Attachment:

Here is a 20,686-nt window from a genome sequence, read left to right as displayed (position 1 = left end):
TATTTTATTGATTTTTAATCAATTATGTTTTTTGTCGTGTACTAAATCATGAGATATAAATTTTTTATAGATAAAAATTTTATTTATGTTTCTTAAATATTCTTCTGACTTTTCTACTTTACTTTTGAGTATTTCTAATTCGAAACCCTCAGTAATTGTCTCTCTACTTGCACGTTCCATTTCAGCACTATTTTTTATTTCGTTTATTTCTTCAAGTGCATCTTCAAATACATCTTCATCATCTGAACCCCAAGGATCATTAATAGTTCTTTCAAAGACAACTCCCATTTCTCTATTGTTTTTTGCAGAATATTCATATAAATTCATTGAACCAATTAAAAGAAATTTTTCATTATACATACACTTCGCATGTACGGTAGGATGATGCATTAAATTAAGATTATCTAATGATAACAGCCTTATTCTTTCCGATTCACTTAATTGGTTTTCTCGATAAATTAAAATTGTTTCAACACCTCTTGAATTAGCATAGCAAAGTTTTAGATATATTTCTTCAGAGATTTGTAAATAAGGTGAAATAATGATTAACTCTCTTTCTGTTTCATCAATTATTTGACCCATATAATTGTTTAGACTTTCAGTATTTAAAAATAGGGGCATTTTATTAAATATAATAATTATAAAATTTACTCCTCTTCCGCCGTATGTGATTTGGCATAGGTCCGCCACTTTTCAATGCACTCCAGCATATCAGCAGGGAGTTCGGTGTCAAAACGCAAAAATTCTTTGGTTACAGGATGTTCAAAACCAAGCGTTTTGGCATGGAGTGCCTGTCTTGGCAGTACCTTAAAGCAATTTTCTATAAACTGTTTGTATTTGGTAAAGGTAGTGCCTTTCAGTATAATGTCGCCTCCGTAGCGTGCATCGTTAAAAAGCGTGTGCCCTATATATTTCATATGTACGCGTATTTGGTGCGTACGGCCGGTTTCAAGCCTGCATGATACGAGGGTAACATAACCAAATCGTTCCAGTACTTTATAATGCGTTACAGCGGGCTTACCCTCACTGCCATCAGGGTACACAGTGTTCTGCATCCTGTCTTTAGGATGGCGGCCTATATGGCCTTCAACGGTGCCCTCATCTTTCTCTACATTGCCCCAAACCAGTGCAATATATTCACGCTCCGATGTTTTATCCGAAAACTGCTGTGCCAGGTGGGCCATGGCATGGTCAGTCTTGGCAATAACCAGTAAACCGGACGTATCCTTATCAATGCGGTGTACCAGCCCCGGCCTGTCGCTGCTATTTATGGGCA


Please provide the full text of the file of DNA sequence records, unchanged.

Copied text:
Here is a 20,686-nt window from a genome sequence, read left to right as displayed (position 1 = left end):
TATTTTATTGATTTTTAATCAATTATGTTTTTTGTCGTGTACTAAATCATGAGATATAAATTTTTTATAGATAAAAATTTTATTTATGTTTCTTAAATATTCTTCTGACTTTTCTACTTTACTTTTGAGTATTTCTAATTCGAAACCCTCAGTAATTGTCTCTCTACTTGCACGTTCCATTTCAGCACTATTTTTTATTTCGTTTATTTCTTCAAGTGCATCTTCAAATACATCTTCATCATCTGAACCCCAAGGATCATTAATAGTTCTTTCAAAGACAACTCCCATTTCTCTATTGTTTTTTGCAGAATATTCATATAAATTCATTGAACCAATTAAAAGAAATTTTTCATTATACATACACTTCGCATGTACGGTAGGATGATGCATTAAATTAAGATTATCTAATGATAACAGCCTTATTCTTTCCGATTCACTTAATTGGTTTTCTCGATAAATTAAAATTGTTTCAACACCTCTTGAATTAGCATAGCAAAGTTTTAGATATATTTCTTCAGAGATTTGTAAATAAGGTGAAATAATGATTAACTCTCTTTCTGTTTCATCAATTATTTGACCCATATAATTGTTTAGACTTTCAGTATTTAAAAATAGGGGCATTTTATTAAATATAATAATTATAAAATTTACTCCTCTTCCGCCGTATGTGATTTGGCATAGGTCCGCCACTTTTCAATGCACTCCAGCATATCAGCAGGGAGTTCGGTGTCAAAACGCAAAAATTCTTTGGTTACAGGATGTTCAAAACCAAGCGTTTTGGCATGGAGTGCCTGTCTTGGCAGTACCTTAAAGCAATTTTCTATAAACTGTTTGTATTTGGTAAAGGTAGTGCCTTTCAGTATAATGTCGCCTCCGTAGCGTGCATCGTTAAAAAGCGTGTGCCCTATATATTTCATATGTACGCGTATTTGGTGCGTACGGCCGGTTTCAAGCCTGCATGATACGAGGGTAACATAACCAAATCGTTCCAGTACTTTATAATGCGTTACAGCGGGCTTACCCTCACTGCCATCAGGGTACACAGTGTTCTGCATCCTGTCTTTAGGATGGCGGCCTATATGGCCTTCAACGGTGCCCTCATCTTTCTCTACATTGCCCCAAACCAGTGCAATATATTCACGCTCCGATGTTTTATCCGAAAACTGCTGTGCCAGGTGGGCCATGGCATGGTCAGTCTTGGCAATAACCAGTAAACCGGACGTATCCTTATCAATGCGGTGTACCAGCCCCGGCCTGTCGCTGCTATTTATGGGCA